Adorno Studies 3 (1):47-63 (2019)

Harriet Johnson
University of Sydney
The Anthropocene has been promoted as a potential geological periodization but what kind of history does it imply? It chronicles cumulative social interventions into planetary forces. Its ultimate stakes may well be the parametric conditions of our species survival. In this article, I argue that the Anthropocene compels us to rethink the tradition of universal history. Enlightenment thinkers sought to discern a continuous history of humankind tending toward an upward development. Adorno writes for disappointed times. For him, fragments of history cohere not in species advancement but in catastrophe. What was catastrophic for Adorno remains so for us: modes of production that dominate nature. Despite this, I argue that we should remain wary of the politics of catastrophe. The notion that we are on a course of destruction primes us for knee-jerk policy responses, cynical political co-option or despairing resignation. Adorno navigates a form of history that undercuts the totalizing ambitions of the tradition from which it springs. Negative universal history models ways of attending to the overall forces sweeping the planet precisely in their uneven, local manifestations.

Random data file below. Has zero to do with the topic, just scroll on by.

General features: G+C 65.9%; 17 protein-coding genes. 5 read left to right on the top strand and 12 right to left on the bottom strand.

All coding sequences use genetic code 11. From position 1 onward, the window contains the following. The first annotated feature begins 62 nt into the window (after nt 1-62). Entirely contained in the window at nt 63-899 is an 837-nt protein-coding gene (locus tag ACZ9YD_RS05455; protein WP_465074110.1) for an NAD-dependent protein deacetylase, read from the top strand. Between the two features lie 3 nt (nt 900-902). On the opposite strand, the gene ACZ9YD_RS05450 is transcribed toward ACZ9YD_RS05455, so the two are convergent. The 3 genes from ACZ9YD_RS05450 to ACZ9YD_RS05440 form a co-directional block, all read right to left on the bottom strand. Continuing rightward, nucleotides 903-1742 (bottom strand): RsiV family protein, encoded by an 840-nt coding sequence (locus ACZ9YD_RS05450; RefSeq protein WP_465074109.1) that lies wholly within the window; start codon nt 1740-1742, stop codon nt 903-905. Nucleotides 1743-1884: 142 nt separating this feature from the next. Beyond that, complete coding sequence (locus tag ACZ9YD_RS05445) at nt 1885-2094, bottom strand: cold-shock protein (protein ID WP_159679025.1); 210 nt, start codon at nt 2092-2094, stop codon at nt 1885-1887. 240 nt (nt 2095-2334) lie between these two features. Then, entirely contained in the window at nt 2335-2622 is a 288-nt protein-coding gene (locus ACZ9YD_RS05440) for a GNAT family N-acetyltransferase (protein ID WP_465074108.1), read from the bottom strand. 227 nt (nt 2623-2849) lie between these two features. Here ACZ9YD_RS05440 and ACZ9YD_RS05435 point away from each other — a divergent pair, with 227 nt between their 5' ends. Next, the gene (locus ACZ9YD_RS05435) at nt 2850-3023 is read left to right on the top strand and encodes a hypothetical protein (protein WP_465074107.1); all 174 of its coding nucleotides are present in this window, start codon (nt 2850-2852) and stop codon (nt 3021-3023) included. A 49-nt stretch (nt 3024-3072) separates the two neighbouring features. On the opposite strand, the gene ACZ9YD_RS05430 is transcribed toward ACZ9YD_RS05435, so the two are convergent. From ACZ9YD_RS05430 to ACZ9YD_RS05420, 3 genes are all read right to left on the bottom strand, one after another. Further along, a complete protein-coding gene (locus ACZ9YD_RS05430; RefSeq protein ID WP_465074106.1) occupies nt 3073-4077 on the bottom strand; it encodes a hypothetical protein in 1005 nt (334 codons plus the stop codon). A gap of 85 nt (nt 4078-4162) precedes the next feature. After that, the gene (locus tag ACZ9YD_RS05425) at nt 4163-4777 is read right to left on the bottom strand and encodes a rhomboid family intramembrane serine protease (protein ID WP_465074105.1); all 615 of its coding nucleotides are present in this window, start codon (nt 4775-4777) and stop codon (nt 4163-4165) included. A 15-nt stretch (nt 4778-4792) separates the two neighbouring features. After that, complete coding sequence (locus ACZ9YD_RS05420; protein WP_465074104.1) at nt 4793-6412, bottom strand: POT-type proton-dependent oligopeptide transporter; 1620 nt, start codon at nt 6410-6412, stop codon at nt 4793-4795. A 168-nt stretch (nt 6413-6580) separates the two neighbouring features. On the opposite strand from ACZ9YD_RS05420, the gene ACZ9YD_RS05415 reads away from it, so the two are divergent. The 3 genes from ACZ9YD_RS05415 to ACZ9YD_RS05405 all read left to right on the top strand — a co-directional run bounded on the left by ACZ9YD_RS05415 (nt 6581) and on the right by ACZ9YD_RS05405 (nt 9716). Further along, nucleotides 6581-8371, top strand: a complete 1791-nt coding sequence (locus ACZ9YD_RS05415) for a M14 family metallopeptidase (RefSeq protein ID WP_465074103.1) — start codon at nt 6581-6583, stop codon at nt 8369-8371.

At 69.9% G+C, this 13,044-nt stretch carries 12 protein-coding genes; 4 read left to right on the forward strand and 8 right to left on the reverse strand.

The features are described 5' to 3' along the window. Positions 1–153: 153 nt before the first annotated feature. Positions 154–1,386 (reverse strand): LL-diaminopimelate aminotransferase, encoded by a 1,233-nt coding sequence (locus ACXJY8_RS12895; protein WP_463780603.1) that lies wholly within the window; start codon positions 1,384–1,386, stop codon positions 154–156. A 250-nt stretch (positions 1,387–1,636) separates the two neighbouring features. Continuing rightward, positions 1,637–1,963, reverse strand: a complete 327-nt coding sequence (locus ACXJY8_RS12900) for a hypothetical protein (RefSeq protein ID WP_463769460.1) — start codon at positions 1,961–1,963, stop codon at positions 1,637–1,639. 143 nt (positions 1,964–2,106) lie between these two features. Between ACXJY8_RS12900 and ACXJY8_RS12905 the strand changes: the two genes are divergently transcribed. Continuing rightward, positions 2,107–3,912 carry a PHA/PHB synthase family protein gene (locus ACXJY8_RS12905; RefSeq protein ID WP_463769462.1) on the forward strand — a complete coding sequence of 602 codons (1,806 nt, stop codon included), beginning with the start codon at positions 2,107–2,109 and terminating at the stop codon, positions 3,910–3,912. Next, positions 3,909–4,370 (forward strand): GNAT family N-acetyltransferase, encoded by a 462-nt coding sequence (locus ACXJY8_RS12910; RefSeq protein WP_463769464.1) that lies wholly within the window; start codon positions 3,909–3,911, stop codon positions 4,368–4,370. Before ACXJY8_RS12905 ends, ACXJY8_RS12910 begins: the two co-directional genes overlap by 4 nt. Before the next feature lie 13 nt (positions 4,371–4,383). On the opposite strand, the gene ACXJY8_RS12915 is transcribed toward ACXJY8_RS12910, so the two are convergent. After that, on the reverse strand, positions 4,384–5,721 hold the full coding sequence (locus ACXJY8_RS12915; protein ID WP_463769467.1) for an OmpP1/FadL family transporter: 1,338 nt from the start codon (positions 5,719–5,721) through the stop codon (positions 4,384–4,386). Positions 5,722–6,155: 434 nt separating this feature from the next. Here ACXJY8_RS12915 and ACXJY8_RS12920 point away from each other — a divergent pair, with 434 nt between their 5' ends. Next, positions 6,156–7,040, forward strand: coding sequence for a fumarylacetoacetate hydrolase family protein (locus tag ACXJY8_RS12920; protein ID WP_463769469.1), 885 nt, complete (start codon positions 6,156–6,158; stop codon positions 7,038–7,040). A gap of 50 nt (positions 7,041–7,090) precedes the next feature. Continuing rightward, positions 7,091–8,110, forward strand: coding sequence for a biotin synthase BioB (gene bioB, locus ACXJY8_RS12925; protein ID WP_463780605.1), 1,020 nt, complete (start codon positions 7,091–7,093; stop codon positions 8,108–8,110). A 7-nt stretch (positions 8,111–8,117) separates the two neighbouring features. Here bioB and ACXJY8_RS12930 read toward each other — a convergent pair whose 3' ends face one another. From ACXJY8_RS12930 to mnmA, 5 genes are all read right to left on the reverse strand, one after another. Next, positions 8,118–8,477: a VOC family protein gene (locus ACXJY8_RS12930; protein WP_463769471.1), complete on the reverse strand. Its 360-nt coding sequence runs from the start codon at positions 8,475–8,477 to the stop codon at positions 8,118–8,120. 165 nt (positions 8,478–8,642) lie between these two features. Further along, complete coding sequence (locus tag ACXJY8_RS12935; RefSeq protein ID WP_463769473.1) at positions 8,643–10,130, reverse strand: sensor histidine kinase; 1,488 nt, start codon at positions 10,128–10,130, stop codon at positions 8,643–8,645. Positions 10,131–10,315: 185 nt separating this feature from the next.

Keywords Anthropocene   environmental political theory   environmental history   Universal History   Dipesh Chakrabarty
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The Climate of History: Four Theses.Dipesh Chakrabarty - 2009 - Critical Inquiry 35 (2):197-222.

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